Tension on the high seas, smooth operation on set | Captain Phillips

With the Malta-filmed, Tom Hanks-starring thriller Captain Phillips out in local cinemas, we speak to Maltese-born production manager Katryna Samut-Tagliaferro, who claims that the film’s efficient and relatively stress-free shoot may very well boost Malta’s reputation as a film-servicing location.

Tom Hanks stars in Captain Phillips, partly shot in Maltese waters last year.
Tom Hanks stars in Captain Phillips, partly shot in Maltese waters last year.

Red carpet glamour and celebrity reality programmes may lead you to think that a life in Hollywood is all about drama, all the time. But a chat with anyone involved in film production 'on the ground' - or sea-bound, as is the case for the Tom Hanks-starring, Paul Greengrass-directed Captain Phillips, now showing in local cinemas - will probably reveal that the priorities lie very much elsewhere.

"The shoot went incredibly well when you consider the challenging dynamics involved," Maltese-born production manager Katryna Samut-Tagliaferro tells me, actually sighing in relief even though it's been months since the film - "60 per cent" of which was filmed in Malta, according to Samut-Tagliaferro - waved goodbye to Malta's famous water tanks after a relatively smooth shoot, which was wrapped in around six to eight weeks.

Samut-Tagliaferro, a veteran production manager and coordinator for films like Saving Private Ryan, Spy Game and 28 Days Later to her name, recounts how she managed to convince the Captain Phillips production team to relocate to Malta after the production ran into logistical problems in their originally intended location, Morocco.

"When they finally landed in Malta on an eight-hour trip to see what we have to offer, it was a case of 'why didn't we think of this before'? From then on, the production appears to have fallen relatively easily into place.

"The fact is that it's not very easy to film at sea, and the production had been struggling for a couple of months while preparing to shoot the film in Morocco. It's tough when you have such a huge operation, and when you don't speak the language and so on. So Malta was a nice relief to them - everyone spoke the language, and everyone and everything is just one phone call, or a 15-minute drive, away..."

At the end of the day though, Captain Phillips stars Tom Hanks, and this celebrity cachet automatically motivated relevant authorities to pool in and help ensure that the studio had an easy time of it.

"Everything went remarkably well: the maritime authorities in particular were very helpful, and very hands-on, as was the financial support from the Malta Film Commission and the Ministry of Finance. Of course, Malta's generous tax incentives were an added bonus for the studio."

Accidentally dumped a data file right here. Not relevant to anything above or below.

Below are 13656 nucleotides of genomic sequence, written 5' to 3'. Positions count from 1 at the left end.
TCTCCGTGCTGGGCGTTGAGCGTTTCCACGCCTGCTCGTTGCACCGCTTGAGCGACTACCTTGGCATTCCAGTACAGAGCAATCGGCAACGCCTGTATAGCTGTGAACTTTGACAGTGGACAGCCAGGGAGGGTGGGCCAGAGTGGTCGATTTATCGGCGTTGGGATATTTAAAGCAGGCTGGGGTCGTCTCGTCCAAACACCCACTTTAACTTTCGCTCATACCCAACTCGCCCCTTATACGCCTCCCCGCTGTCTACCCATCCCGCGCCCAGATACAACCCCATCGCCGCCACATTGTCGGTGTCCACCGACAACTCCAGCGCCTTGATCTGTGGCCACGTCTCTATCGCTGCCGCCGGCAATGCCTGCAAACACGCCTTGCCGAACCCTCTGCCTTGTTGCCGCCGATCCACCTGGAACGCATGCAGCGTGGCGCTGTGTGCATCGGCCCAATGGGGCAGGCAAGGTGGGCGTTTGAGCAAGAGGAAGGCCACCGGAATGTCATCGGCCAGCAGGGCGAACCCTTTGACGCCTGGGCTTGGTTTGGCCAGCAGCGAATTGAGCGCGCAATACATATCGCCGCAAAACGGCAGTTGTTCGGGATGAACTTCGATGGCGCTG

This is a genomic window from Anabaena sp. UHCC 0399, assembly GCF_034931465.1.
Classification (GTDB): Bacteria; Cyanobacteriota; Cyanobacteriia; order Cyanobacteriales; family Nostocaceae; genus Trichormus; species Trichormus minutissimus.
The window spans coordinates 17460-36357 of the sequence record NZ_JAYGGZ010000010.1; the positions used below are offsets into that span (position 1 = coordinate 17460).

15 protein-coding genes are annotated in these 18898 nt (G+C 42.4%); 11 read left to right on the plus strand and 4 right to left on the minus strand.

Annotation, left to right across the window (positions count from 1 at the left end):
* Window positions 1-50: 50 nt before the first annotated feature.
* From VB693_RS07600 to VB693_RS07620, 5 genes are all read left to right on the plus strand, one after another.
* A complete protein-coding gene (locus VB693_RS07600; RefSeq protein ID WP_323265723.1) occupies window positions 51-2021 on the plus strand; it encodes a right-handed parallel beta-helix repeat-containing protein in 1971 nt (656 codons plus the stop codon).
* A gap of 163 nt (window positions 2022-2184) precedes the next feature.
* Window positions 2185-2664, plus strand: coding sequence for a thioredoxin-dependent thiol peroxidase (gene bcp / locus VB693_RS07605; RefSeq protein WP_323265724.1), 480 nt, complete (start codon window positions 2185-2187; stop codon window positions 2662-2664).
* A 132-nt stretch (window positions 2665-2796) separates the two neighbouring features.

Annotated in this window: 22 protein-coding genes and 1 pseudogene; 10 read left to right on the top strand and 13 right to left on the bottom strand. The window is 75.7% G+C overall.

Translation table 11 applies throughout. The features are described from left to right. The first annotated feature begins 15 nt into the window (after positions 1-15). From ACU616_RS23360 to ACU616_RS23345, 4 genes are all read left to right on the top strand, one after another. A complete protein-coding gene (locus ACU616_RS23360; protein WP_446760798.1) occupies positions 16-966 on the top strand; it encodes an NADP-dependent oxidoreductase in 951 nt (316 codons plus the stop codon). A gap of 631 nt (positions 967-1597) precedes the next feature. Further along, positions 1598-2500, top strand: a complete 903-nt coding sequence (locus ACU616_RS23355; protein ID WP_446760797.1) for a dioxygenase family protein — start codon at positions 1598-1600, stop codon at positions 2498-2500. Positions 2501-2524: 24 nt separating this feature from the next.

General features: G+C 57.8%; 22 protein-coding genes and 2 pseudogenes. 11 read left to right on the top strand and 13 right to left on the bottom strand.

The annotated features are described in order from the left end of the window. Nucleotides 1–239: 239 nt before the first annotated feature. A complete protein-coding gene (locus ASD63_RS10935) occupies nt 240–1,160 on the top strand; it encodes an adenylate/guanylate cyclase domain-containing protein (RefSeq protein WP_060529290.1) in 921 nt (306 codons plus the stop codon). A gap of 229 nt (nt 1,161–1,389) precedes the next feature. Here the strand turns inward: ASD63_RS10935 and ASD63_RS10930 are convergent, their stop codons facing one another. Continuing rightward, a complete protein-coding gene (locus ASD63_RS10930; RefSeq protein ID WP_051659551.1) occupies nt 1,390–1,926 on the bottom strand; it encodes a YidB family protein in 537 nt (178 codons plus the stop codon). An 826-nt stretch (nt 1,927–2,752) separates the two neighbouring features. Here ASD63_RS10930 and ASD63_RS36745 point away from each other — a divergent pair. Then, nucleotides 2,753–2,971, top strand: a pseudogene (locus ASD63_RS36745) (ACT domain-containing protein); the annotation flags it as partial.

Samut-Tagliaferro adds that apart from this, the local infrastructure of the available marine crew, combined with the filming crew and local service company (Mediterranean Film Studios) were also integral to the process.

Though the nitty-gritty of the film - especially a boat-bound shoot like Captain Phillips - is down to the day-to-day sweat and toil of the production crew (a process the general public only ever gets to see in carefully edited behind-the-scenes footage), Samut-Tagliaferro said that the presence of Tom Hanks actually served to ensure that the set remained a pleasant and positive experience.

"When you have someone who's as relaxed as he is, it automatically puts everyone else at ease," she says. And Hanks certainly didn't betray this perception. Paparazzi shots of Tom Hanks in Malta showed him casually strolling on the Sliema front with his daughter in tow; and he even took it upon himself to tweet videos of his morning commute to the Captain Phillips set. (He was particularly amused by the sight of a saint's statue being transported in a truck.)

The subject of the film is, however, a weighty one. Based on the real-life hijack by Somali pirates of the US-flagged cargo ship MV Maersk Alabama, the film pits Hanks as the titular Captain Richard Phillips, who finds himself suddenly cornered into fighting for his life and that of his crew. The first-time actor Barkhad Abdi (who worked as a taxi driver in Minnesota before he landed the role) plays the chief antagonist of the piece - the spiky, edgy Muse - and the role is certainly getting him noticed (the film in general has been getting good reviews, but the raw intensity of Abdi's performance seems to be a commonly agreed-upon plus in Greengrass's thriller).

But Samut-Tagliaferro, with something of a poignant nod towards topical events we would be all too familiar with, recounts the difficulties in securing all the correct clearances to get the Somali actors who portray the film's pirates to Malta, with visas and other necessary documents often ending up being processed just in the nick of time.

"And then you put these guys in a posh hotel, and you can tell they're not entirely comfortable with it... I've even heard some of them went to visit the open centre in Marsa, because they felt so much more at ease there."

Read our review of Captain Phillips in next Sunday's edition of MaltaToday.

Joseph MELI
I read a number of reviews of this film in the UK press (all very positive and complimentary ) however,not one of them mentioned the fact that this film was largely made in Malta(no references whatsoever) with one of them even highlighting how the "beautiful Indian Ocean " was captured (the pun went unadvised)by the film's chief photographer when clearly this was the MEDDY just south of Birzebbuga!